Huraiti Mana will be hosting multiple workshops and performing Ori Tahiti as a part of Rock the Lot - Island Edition. This is the second annual Rock the Lot event put on by The Outlet Collection in Auburn. This year's event is dedicated to raising funds for those affected by Madam Pele's power on Hawai'i island. Join us for a full day of festivities highlighting our Polynesian communities with music, food, and dance here in Auburn, and support our Polynesian communities back at home.
Sunday, July 15, 2018 | 11AM - 6PM
Other performances and vendors include my sister-in-law's Jessie's Fit Club(!), Arden Fujiwara, The Ohana Band, and many more! The full schedule will be coming out, soon!
Northwest Share in partnership with the Vedic Cultural Center held its first annual Festival of Compassion for Seattle's houseless population, providing free food and a line-up of high-energy performances including Huraiti Mana, Northwest Tap Connection, LQ Lion Dance, and many more. Everyone should have access to events such as these where we share in food, music, and dance, connecting with everyone that makes up our home. As someone who has travelled here from the islands and now calls Seattle home, I hope that this home can be shared - equally - by all. Mahalo nui loa to Northwest Share, Vedic Cultural Center, and Latha Sambamurti for your amazing work in our communities. Mahalo and mauruuru roa!
It was such a fun opportunity to share a brief snapshot of the life I've created for myself - a life full of passions and communities; a life full of laughter and shared stories. The Cool Job column of the Jobs Section focuses on folks in the greater Seattle area who have interesting and unique positions in the workforce. The Seattle Times kindly highlighted both online and in the Sunday paper the trade I've built for myself as a unique leader in Polynesian Dance. It's refreshing and enlightening to see this particular dance community recognized in a section of our society as something more than the token "cultural," "ethnic," or "diversity" piece. In addition to being itself a cultural work, a position as a Polynesian dance advocate and ha'api'i is recognized as a full-fledged career in this weekly Job section. With this article, I hope others realize that their artistic, cultural work, can be shared in a way to create a sustainable career, a career they truly love. That's fulfilling stuff!
Vicky Holt Tokamine, renowned Kumu Hula of Hālau Hula Pua Ali'i 'Ilima, in this short video inspires her students and communities to use their knowledge and skills of their culture to create their careers. She is a professor, a Kumu Hula, and a Hawaiian cultural advocate, sharing her mana'o or knowledge through many different avenues. She has inspired me to use my creativity and perseverance and continue as a cultural ambassador for my people. For so many generations, Hula and Ori Tahiti have been through turmoil: forbidden and taken from ancestors, then appropriated and bastardized by colonizing cultures, and now demanded for entertainment. But now, we reclaim it, and in reclaiming our dance and its heritage, use it for the benefit of our livelihood and connecting with those around us.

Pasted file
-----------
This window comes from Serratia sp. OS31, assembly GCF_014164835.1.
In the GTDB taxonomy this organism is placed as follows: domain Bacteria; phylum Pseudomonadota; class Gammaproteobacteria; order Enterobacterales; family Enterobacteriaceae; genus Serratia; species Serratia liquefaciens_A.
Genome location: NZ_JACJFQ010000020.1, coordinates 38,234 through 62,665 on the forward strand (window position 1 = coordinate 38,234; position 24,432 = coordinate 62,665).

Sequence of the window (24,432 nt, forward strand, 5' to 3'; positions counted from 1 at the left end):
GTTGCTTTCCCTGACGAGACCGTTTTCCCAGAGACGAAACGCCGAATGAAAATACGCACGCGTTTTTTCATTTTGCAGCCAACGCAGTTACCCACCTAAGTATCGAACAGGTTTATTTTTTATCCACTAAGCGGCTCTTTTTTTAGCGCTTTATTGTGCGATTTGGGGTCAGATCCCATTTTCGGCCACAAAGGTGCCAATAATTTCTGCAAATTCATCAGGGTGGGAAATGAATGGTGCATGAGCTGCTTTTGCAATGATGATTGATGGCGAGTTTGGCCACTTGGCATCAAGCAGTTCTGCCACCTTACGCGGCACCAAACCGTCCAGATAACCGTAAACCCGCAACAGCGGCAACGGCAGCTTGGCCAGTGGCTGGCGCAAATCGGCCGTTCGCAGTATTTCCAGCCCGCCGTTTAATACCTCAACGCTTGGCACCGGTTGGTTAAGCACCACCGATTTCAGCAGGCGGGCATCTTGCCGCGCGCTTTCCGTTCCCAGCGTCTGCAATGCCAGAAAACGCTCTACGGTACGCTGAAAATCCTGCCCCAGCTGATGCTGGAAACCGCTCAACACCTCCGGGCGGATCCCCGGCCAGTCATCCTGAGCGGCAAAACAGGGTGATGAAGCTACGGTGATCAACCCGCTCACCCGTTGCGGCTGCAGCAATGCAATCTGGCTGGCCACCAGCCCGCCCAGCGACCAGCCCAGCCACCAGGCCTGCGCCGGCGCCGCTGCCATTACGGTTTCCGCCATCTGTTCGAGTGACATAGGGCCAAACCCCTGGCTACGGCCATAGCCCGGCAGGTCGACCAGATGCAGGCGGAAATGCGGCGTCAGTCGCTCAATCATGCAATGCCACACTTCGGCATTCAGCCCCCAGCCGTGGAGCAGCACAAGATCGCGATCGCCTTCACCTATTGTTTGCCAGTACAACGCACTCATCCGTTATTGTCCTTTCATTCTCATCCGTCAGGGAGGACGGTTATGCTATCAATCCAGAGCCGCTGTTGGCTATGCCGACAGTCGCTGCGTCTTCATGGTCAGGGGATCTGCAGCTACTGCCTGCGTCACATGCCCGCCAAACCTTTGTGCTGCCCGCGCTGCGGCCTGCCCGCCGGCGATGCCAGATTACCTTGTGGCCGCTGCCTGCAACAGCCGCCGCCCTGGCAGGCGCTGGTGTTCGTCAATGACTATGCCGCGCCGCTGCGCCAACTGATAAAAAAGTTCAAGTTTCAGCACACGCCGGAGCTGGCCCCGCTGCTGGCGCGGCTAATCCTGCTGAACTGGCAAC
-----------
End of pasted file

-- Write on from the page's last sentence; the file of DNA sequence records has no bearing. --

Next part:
I am proud to serve the communities of which I am a part. And this is just the beginning. I will continue to find more ways to connect with the Polynesian and Pacific Islander communities of Seattle through dance, discussion, workshops, performances, and more. Imua e nā pōki'i!
Highline High School kindly invited Huraiti Mana back again, and this time, to celebrate the amazing achievements of the graduating seniors who are headed off to colleges across the nation in their formal College Day event! I am so proud of the staff that has put on such an important tradition for this school. Similar to Sports Day when many young athletes celebrate the professional sports teams they are joining, College Day is meant to celebrate students' next step toward pursuing their education - a feat just as momentous, daunting, and rewarding.. Shout out to the young student headed to Seattle University (my alma mater) and the two headed to Stanford! E ho'omaika'i nō! Congratulations!
Huraiti Mana was invited to participate in a multi-cultural showcase reflecting the diverse population of students (shout out to my islanders!). I performed "He Hawai'i Au," which is a song expressing the journey to finding and understanding oneself, something I hope that each of these many students come to understand as they embark on their own journeys of self discovery. That though the journey may be difficult, they can always look within and know who they are.
I kēia pō eia au me ʻoe
Kēia pō ua hoʻi mai au
He loa ka helena ma ke ala hele
E huli i wahi ma kēia ao
Maopopo a ua ʻike hoʻi
Ka home i loko o kuʻu puʻuwai
Ua hoʻi mai au, ke ʻike nei au
ʻAʻole au e ʻauana hou
Ke maopopo he Hawaiʻi au
Tonight I am here with you
Tonight, I have returned
Long was my journey on the path
To seek a place in this world
I now clearly see and understand
The home within my heart
I returned when I realized this
I will not wander again
For I understand, I am Hawaiian
My sister and I are the only of our Native Hawaiian family to attend a four-year university and earn a Bachelor's degree. For many of the students celebrated at this College Day event, they are the first in their families to attend college. But, we will not be the last. This opportunity not afforded to so many in our family and so many more in our island homes cannot be reserved for so few. Imua e nā pōkiʻi! We are here for you on this journey.